Researchers to assist with Smart Gigabit Communities project

· 3 min read

Researchers to assist with Smart Gigabit Communities project

Supercomputers stand at the ready in Nebraska's Schorr Center, which is the home to the Holland Computer Center.
Craig Chandler | University Communication
Supercomputers stand at the ready in Nebraska's Schorr Center, which is the home to the Holland Computer Center.

The University of Nebraska–Lincoln has partnered with the City of Lincoln and US Ignite on a project that will establish a gigabit wireless network in the community.

Lincoln joins 24 other national and international communities participating in the US Ignite Smart Gigabit Communities program. Launched by US Ignite, a nonprofit organization that works to advance technology, the program is focused on developing smart gigabit applications to address local community needs. The US Ignite project was funded by the National Science Foundation.

“Bold ideas, like Ignite-Lincoln and the Lincoln Broadband Project, are fuel for innovation and progress,” said Lincoln Mayor Chris Beutler. “This public-private partnership creates the digital infrastructure that gives our entrepreneurs and students high-speed internet, supercomputer access to researchers and other innovators across the nation to build next-generation technology.”

Mehmet Can Vuran

Chancellor Ronnie Green announced that Nebraska’s Mehmet Can Vuran, an associate professor of computer science and engineering; Byrav Ramamurthy, professor of computer science and engineering; and the Holland Computing Center will work to support the citywide gigabit wireless network.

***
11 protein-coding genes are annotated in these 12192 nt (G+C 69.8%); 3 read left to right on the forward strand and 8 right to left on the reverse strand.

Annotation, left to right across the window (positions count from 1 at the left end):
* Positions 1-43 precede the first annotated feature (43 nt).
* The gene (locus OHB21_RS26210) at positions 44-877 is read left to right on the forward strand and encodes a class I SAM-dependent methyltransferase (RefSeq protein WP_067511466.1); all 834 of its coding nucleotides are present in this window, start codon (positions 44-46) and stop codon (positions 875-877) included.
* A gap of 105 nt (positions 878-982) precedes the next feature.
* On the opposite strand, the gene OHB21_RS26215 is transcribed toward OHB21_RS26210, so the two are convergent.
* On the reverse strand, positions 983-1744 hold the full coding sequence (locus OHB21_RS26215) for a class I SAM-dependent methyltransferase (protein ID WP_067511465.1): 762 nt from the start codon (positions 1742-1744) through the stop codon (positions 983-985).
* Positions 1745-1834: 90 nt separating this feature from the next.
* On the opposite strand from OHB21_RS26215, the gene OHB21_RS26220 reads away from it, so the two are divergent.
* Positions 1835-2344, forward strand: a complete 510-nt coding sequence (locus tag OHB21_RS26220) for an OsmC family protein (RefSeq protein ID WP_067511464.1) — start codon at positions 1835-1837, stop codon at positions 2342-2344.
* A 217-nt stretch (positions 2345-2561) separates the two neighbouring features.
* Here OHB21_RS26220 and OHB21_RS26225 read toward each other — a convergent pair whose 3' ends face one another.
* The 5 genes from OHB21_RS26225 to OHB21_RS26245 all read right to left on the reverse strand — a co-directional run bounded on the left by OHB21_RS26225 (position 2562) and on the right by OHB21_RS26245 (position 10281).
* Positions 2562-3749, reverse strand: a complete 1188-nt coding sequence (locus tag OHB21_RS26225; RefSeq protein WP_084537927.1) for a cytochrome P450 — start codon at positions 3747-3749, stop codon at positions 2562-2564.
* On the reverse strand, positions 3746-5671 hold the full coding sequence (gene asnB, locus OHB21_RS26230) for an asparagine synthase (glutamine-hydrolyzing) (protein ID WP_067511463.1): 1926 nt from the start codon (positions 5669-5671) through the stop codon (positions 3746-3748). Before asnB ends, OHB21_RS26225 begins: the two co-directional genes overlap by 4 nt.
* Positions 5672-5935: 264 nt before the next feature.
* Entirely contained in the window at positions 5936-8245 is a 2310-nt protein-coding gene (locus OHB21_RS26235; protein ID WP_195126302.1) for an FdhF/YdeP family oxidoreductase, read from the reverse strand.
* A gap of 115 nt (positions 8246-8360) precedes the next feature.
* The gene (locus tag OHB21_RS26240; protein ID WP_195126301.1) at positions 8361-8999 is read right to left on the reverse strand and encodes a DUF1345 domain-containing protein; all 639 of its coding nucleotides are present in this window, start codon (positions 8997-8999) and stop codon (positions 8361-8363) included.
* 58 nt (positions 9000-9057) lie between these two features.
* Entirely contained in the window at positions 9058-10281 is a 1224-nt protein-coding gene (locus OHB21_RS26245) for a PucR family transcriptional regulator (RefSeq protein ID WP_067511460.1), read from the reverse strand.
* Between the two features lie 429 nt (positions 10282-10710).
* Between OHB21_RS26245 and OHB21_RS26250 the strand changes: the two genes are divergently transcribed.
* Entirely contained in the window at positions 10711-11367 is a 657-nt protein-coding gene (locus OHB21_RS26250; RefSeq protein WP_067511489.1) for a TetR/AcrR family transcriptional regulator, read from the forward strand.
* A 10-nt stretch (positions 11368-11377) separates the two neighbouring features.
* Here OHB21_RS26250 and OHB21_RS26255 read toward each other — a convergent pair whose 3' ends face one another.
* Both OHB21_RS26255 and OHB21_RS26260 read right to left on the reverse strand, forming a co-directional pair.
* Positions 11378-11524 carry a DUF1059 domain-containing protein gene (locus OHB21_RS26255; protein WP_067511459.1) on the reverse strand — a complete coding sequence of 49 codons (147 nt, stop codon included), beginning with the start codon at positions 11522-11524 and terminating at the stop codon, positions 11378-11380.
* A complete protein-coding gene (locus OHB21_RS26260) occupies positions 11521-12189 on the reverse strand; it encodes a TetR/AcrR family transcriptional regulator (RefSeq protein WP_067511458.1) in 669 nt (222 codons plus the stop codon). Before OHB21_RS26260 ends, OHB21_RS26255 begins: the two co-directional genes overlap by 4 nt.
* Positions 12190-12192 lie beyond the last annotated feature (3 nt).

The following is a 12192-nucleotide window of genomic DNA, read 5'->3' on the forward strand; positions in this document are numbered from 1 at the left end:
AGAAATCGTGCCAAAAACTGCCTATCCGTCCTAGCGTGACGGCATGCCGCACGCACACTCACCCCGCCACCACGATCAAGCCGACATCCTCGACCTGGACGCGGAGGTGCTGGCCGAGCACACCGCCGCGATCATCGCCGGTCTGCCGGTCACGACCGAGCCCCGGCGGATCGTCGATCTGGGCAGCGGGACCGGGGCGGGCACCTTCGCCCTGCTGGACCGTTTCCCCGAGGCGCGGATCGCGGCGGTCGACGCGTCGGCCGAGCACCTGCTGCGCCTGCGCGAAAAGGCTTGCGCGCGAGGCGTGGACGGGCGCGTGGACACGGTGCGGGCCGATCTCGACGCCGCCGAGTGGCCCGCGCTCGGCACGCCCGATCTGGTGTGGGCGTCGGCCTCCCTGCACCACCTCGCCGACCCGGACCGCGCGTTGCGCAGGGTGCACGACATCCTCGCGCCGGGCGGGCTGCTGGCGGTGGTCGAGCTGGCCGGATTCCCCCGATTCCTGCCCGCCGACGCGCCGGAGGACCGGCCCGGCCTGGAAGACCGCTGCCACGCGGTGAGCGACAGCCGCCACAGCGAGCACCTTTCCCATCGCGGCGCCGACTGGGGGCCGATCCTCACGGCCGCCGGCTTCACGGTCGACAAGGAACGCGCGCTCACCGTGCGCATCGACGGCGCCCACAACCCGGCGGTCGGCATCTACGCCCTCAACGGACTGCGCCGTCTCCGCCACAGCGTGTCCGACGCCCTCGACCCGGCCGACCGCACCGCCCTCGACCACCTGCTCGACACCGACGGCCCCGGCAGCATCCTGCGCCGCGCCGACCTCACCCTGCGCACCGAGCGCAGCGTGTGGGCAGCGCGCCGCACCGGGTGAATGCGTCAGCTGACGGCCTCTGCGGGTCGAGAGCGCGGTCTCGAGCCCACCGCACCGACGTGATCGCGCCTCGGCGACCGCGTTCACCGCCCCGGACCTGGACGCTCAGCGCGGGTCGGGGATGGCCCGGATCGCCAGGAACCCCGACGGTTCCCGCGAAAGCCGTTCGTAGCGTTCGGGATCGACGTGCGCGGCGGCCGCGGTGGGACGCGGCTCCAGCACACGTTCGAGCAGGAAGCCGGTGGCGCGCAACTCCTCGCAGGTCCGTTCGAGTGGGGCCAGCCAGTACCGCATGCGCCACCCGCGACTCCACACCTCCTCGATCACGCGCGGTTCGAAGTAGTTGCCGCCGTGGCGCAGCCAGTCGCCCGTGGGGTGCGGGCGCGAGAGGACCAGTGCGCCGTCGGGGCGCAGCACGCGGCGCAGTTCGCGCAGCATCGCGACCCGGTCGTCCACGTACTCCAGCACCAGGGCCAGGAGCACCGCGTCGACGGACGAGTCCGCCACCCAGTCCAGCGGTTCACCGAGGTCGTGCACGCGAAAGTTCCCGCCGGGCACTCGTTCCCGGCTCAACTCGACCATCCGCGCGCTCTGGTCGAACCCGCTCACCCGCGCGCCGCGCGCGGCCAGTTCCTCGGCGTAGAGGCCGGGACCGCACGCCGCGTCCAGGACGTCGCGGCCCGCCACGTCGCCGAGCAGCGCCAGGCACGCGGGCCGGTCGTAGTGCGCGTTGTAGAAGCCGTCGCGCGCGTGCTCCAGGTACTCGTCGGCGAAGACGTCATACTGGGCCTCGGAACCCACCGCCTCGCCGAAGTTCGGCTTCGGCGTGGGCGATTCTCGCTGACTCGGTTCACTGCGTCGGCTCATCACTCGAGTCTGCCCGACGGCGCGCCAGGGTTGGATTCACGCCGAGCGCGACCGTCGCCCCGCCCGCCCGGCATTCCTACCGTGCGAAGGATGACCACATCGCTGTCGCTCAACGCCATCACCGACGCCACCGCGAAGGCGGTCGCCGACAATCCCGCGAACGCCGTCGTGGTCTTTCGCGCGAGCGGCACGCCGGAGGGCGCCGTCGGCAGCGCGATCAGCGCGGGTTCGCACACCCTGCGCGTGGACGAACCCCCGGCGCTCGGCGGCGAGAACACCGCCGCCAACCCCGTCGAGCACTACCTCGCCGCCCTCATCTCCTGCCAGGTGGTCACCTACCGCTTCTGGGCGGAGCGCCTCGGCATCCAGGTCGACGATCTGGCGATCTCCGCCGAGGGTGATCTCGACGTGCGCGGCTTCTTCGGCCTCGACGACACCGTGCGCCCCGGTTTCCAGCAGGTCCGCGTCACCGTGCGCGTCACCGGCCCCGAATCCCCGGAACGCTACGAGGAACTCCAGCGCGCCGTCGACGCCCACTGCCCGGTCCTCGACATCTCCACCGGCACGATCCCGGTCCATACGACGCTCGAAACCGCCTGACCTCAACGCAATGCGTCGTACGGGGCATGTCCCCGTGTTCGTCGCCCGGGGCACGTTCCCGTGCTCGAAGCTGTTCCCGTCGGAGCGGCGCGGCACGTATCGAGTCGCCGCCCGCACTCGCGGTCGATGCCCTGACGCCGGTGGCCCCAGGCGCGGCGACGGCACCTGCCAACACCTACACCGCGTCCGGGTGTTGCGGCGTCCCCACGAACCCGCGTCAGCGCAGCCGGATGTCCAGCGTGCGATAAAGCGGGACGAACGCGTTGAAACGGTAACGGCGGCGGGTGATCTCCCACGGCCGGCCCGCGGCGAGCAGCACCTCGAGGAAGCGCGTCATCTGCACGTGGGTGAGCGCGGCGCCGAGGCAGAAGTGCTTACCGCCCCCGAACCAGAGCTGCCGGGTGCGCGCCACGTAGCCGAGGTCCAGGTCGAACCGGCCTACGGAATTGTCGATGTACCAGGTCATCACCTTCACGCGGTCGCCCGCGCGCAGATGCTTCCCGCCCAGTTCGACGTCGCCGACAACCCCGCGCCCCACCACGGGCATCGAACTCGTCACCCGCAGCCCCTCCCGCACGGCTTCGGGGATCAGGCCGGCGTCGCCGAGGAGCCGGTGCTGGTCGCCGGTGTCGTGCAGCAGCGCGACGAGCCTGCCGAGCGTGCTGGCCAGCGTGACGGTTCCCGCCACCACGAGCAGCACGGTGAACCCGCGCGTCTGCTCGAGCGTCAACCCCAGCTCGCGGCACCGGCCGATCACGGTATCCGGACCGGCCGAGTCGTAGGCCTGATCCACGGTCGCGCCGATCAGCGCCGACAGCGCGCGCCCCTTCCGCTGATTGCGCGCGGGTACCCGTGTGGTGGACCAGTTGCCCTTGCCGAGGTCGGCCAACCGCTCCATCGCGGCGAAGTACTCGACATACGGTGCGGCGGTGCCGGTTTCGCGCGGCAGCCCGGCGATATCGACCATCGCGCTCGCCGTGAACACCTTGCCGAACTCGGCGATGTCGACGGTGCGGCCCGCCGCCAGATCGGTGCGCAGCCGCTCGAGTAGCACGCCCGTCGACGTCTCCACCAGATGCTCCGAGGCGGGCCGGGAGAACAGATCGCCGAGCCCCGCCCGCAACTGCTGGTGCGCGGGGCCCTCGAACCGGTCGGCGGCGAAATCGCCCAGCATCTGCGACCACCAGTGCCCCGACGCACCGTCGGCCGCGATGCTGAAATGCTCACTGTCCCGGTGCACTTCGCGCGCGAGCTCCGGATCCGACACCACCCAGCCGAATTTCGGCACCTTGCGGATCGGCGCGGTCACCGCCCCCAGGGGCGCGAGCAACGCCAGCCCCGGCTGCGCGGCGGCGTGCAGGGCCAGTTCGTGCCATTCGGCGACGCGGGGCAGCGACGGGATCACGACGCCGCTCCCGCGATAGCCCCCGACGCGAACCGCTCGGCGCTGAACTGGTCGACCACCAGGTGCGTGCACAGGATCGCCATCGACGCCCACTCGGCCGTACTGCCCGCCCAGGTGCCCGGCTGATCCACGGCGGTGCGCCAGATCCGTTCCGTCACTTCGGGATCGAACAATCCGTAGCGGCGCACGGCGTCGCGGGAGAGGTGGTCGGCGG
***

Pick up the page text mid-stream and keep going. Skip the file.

“Lincoln’s designation as a Smart Gigabit Community is another example of the power of partnerships among our university, our city and local businesses that have spurred technical innovation and economic growth,” Green said.

Each member of the US Ignite program has committed to develop two gigabit applications or gigabit services per year that serve the local community. Participating communities also share the applications with others in the program.

Byrav Ramamurthy

Lincoln’s first project is developing software that can access unused wireless signals, allowing radios to broadcast on and listen to multiple frequencies.

Ignite Lincoln, which is led by city officials, will partner with the university and Allo, a local telecommunications company, to create the Lincoln Digital Town Square infrastructure to assist local entrepreneurs. The network will include Fuse Co-working, NMotion Accelerator, Nebraska Center for Entrepreneurship and Nebraska Global.

Nebraska Global will provide community applications development leadership, angel investing evaluation and business model assessments for the Ignite Lincoln entrepreneurship teams.

The Lincoln network will feature a combination of super computer hardware, Internet 2 resources, gigabit fiber networks and advanced wireless connectivity.

Fuse Coworking, which offers workspace to entrepreneurs in the heart of Lincoln’s downtown business district, is donating office space to Ignite-Lincoln management and operations teams. Other project partners include the Lincoln Partnership for Economic Development and NMotion, providing seed financial support for commercialization of new technologies. Beehive Industries and TEDxLincoln are providing private enterprise guidance. The city is investing $15,000 annually over the next three years for the project.

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